as Texans hurriedly enlisted and left for Virginia. Late in April, 1861, Scherffius
ferried the first company mustered in Tyler County from Sabine Pass to Brashear (Morgan)
City, La., aboard his schooner "Clarinda." The vessel belonged to Sims and
Bazile, lumber manufacturers of Orange, who because of invasion rumors, proposed to
dismast the schooner and hide the hull in Cow Bayou until the emergency subsided. As a
counter proposal, the captain offered to sail the "Clarinda" to Vera Cruz,
Mexico, with a load of cypress lumber and trade for a cargo that would yield the highest
profits, to be shared equally by the captain and the owners.
On August 29, 1861, he cleared Sabine bar with 35,000 feet of lumber.
Upon reaching his destination, he was delayed for one month by the slow grinding of the
Mexican bureaucracy, but five days after leaving there, he was back at the Sabine estuary
with a profitable cargo of merchandise, ". . .his achievement making him the hero of
all this portion of the coast." One of his adveraries at Vera Cruz was the United
States consul, who sought to libel his vessel in an admiralty court. Hence, Scherffius,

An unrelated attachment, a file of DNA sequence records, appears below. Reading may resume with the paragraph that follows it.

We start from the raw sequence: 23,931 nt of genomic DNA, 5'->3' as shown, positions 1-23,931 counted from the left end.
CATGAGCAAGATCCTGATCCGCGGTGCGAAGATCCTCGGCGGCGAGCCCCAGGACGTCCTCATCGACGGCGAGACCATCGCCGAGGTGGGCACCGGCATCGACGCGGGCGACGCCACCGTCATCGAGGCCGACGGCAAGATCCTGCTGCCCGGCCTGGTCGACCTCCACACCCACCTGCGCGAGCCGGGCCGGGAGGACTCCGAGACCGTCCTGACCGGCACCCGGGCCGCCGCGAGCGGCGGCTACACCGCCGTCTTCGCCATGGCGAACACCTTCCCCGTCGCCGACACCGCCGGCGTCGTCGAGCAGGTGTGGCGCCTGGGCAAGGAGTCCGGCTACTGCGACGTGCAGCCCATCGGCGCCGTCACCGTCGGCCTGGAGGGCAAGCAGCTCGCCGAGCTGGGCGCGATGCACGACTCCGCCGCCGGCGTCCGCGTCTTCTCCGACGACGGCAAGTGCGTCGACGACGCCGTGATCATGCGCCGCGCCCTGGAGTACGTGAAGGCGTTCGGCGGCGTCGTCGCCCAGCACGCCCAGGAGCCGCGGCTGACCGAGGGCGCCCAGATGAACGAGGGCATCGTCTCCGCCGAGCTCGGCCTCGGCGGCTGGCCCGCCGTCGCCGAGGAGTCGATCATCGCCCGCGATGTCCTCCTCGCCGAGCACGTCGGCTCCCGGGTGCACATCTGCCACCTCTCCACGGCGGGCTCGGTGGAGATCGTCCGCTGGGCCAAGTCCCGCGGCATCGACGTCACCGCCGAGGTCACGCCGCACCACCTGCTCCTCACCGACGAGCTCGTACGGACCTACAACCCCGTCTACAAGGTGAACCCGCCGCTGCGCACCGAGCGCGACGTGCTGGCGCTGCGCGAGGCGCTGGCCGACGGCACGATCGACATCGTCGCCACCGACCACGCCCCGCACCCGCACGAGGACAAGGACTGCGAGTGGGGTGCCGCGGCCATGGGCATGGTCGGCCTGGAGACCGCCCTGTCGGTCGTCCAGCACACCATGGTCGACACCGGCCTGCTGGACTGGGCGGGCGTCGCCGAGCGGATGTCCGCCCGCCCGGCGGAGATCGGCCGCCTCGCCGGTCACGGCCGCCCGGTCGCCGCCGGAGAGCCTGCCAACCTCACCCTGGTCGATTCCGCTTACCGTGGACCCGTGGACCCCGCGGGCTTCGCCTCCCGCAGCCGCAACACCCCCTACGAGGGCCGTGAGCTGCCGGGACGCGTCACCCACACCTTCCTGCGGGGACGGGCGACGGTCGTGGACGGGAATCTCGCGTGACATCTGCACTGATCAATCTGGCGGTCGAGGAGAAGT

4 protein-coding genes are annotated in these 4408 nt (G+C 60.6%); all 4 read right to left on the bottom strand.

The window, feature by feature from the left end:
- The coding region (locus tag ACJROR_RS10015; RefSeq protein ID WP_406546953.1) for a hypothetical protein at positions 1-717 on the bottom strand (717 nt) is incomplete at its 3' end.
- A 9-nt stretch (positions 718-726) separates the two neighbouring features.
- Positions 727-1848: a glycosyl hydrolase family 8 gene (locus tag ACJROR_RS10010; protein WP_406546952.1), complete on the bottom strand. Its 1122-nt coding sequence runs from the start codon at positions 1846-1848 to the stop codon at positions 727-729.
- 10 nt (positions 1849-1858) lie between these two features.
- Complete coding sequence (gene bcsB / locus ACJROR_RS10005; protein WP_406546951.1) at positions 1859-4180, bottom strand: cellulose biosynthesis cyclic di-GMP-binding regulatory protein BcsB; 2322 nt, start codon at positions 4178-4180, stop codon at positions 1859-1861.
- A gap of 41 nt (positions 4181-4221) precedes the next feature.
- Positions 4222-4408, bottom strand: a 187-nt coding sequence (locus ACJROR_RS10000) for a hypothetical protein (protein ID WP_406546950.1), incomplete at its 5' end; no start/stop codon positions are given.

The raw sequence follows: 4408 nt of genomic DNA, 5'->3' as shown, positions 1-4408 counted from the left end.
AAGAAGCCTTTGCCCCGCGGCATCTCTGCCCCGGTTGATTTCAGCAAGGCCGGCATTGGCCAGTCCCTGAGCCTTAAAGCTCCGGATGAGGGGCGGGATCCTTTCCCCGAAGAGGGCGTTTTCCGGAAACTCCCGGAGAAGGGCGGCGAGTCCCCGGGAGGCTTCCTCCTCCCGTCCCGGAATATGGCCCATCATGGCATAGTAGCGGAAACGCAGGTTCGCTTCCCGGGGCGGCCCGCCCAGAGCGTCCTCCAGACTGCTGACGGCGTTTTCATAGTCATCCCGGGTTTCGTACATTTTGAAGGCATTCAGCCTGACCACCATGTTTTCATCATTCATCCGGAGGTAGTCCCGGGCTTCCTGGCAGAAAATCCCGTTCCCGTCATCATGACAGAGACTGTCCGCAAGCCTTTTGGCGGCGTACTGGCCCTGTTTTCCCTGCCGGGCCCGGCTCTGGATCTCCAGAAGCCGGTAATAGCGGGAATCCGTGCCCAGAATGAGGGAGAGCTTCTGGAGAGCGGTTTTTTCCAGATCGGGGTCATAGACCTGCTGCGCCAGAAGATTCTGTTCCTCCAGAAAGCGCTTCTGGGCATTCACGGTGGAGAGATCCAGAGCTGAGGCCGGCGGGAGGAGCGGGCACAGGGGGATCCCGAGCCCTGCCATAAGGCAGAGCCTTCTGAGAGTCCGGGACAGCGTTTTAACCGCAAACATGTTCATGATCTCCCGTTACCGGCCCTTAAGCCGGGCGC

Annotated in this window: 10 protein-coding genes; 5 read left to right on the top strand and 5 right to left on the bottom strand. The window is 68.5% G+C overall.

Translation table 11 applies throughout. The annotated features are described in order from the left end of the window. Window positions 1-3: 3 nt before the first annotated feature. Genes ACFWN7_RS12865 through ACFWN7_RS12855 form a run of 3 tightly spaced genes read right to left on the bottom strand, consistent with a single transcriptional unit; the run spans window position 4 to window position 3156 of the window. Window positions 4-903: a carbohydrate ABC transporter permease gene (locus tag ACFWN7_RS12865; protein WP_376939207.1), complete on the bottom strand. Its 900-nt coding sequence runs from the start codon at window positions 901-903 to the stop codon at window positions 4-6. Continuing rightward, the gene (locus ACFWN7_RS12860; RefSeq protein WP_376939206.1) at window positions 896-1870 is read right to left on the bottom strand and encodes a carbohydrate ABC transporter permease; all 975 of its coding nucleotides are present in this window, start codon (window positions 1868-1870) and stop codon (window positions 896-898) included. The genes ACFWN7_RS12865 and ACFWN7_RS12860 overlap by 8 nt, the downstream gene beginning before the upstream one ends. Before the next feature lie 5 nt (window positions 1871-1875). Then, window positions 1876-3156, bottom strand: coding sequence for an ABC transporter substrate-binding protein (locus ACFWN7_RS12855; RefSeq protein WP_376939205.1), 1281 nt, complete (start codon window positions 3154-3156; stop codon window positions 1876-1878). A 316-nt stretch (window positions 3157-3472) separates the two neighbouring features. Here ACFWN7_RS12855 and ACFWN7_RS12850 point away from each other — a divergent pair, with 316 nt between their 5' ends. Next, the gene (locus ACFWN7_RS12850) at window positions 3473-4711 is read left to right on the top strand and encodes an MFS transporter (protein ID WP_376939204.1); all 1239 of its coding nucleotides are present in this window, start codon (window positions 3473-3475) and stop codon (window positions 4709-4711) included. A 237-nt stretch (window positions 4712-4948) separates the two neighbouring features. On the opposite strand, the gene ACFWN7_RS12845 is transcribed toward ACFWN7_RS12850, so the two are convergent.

using one of his full bag of Confederate tricks and ruses, promptly converted the
"Clarinda" to British registry and flew the English flag.
Successful blockade-runners soon learned to employ every skill and
guise in their bag of tricks to avoid capture. For example, anywhere from two to ten
cotton schooners would attempt to clear the Sabine bar simultaneously, some headed east
and some headed west. This ruse usually guaranteed the escape of all but one of them
because the blockade fleet could afford to keep steam up on only one vessel at a time, and
sailing ships at anchor always had sails furled. Confederate captains often sailed at high
tide of a dark night or in a fog bank, turned their shallow-draft schooners east or west
to hug the coast, and then escaped when the first opportunity arose.
Of eight incoming vessels arriving at Sabine with gunpowder and other
munitions during the summer of 1862, the first seven were of English registry, as follows:
steamer "Victoria," from Havana; schooner "Rambler," from Havana;